skip to main content
OSTI.GOV title logo U.S. Department of Energy
Office of Scientific and Technical Information

Title: Quinolyl functionalized spiro[fluorene-9,9′-xanthene] host materials with bipolar characteristics for green and red phosphorescent organic light-emitting diodes

Authors:
; ; ; ; ; ; ; ; ;
Publication Date:
Sponsoring Org.:
USDOE
OSTI Identifier:
1351661
Grant/Contract Number:
AC02-05CH11231
Resource Type:
Journal Article: Publisher's Accepted Manuscript
Journal Name:
Organic Electronics
Additional Journal Information:
Journal Volume: 36; Journal Issue: C; Related Information: CHORUS Timestamp: 2017-10-04 16:35:15; Journal ID: ISSN 1566-1199
Publisher:
Elsevier
Country of Publication:
Netherlands
Language:
English

Citation Formats

Ren, Bao-Yi, Zhong, Dao-Kun, Sun, Ya-Guang, Zhao, Xiang-Hua, Zhang, Qi-Jian, Liu, Yi, Jurow, Matthew, Sun, Ming-Li, Zhang, Zhen-Song, and Zhao, Yi. Quinolyl functionalized spiro[fluorene-9,9′-xanthene] host materials with bipolar characteristics for green and red phosphorescent organic light-emitting diodes. Netherlands: N. p., 2016. Web. doi:10.1016/j.orgel.2016.06.006.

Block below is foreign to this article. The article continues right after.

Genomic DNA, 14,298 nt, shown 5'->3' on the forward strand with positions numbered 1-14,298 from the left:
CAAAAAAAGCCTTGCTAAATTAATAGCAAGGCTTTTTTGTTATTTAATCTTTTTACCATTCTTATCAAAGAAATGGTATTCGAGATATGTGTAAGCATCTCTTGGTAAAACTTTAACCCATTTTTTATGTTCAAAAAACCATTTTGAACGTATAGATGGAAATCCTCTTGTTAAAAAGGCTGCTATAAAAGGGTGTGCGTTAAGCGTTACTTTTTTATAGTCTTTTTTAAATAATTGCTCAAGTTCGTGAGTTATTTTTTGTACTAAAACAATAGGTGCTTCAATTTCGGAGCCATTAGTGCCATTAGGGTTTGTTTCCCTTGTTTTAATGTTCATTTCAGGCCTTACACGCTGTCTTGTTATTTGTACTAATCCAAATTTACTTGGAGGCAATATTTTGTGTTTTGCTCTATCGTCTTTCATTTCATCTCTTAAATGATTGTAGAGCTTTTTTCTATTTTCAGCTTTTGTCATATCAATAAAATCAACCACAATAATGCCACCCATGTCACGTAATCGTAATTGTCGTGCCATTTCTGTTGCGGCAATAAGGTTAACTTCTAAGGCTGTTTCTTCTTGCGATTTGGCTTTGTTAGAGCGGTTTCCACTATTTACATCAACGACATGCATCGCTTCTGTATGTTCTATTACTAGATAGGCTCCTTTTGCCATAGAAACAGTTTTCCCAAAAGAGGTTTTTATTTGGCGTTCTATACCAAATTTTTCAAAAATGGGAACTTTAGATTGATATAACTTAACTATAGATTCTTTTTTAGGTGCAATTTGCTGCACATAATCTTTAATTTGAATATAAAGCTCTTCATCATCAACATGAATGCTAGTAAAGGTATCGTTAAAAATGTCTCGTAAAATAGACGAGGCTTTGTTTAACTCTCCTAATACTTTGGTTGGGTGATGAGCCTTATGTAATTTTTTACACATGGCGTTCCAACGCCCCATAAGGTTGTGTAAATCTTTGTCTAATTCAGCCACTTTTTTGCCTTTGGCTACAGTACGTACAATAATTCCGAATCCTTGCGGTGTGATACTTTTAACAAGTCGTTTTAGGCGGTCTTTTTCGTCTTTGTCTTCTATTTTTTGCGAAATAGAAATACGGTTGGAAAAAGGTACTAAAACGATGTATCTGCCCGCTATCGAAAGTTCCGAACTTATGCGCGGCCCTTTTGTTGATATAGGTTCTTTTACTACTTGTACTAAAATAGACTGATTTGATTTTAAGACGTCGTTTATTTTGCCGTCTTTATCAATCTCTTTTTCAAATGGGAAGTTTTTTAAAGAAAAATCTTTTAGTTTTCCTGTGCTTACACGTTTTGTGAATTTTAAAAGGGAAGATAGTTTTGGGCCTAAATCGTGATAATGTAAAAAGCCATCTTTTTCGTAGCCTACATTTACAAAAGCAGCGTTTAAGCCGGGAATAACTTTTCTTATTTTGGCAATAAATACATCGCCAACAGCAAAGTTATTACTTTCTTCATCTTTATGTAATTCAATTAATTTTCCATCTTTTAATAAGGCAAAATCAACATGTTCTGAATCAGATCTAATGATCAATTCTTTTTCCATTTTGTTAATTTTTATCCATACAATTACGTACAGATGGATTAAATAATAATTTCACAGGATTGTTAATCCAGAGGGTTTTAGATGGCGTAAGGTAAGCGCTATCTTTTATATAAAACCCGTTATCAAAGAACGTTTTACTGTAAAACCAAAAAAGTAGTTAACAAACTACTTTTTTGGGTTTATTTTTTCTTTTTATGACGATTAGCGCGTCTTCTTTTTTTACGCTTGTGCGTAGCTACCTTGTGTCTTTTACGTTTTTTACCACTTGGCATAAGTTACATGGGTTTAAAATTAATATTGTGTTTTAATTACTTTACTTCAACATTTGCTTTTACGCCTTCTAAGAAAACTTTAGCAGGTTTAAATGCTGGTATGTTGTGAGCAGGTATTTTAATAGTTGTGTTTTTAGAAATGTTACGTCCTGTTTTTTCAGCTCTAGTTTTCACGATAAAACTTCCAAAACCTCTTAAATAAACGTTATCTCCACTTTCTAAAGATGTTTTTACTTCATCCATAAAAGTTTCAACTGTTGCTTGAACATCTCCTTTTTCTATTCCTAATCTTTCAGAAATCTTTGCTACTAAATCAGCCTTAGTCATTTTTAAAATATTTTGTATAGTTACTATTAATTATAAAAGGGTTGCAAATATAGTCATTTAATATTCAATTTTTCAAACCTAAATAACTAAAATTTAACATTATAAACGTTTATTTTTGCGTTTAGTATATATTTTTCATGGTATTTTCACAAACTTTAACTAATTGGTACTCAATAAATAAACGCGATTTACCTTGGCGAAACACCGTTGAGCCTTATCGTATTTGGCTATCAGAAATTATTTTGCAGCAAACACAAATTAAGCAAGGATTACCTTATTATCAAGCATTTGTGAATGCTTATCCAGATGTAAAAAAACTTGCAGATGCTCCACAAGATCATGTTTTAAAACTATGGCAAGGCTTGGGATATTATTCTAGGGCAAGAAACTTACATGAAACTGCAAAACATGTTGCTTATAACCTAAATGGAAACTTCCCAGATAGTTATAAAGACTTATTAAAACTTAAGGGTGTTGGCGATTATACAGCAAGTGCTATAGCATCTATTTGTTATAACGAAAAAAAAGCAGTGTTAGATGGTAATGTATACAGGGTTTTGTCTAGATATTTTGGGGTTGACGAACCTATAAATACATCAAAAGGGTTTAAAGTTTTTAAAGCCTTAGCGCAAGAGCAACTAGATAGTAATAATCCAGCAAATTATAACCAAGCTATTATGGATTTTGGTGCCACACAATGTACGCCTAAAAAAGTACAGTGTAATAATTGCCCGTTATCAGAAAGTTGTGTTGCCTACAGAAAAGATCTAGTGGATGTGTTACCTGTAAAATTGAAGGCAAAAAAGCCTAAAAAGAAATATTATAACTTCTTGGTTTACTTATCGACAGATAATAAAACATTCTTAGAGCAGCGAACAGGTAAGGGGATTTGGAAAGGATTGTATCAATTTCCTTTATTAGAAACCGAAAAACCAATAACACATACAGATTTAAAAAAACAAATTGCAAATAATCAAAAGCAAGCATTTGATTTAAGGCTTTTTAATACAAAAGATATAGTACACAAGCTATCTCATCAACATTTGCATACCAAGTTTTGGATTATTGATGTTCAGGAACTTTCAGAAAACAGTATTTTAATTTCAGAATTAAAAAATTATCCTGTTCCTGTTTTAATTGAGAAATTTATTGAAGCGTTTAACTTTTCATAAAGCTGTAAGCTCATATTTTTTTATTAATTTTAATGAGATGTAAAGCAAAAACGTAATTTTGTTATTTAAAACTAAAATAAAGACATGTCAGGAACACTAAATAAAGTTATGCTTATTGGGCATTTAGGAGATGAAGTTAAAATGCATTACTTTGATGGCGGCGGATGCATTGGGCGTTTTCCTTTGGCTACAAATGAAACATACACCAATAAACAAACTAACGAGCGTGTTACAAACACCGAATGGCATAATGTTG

Ren, Bao-Yi, Zhong, Dao-Kun, Sun, Ya-Guang, Zhao, Xiang-Hua, Zhang, Qi-Jian, Liu, Yi, Jurow, Matthew, Sun, Ming-Li, Zhang, Zhen-Song, & Zhao, Yi. Quinolyl functionalized spiro[fluorene-9,9′-xanthene] host materials with bipolar characteristics for green and red phosphorescent organic light-emitting diodes. Netherlands. doi:10.1016/j.orgel.2016.06.006.
Ren, Bao-Yi, Zhong, Dao-Kun, Sun, Ya-Guang, Zhao, Xiang-Hua, Zhang, Qi-Jian, Liu, Yi, Jurow, Matthew, Sun, Ming-Li, Zhang, Zhen-Song, and Zhao, Yi. 2016. "Quinolyl functionalized spiro[fluorene-9,9′-xanthene] host materials with bipolar characteristics for green and red phosphorescent organic light-emitting diodes". Netherlands. doi:10.1016/j.orgel.2016.06.006.
@article{osti_1351661,
title = {Quinolyl functionalized spiro[fluorene-9,9′-xanthene] host materials with bipolar characteristics for green and red phosphorescent organic light-emitting diodes},
author = {Ren, Bao-Yi and Zhong, Dao-Kun and Sun, Ya-Guang and Zhao, Xiang-Hua and Zhang, Qi-Jian and Liu, Yi and Jurow, Matthew and Sun, Ming-Li and Zhang, Zhen-Song and Zhao, Yi},
abstractNote = {},
doi = {10.1016/j.orgel.2016.06.006},
journal = {Organic Electronics},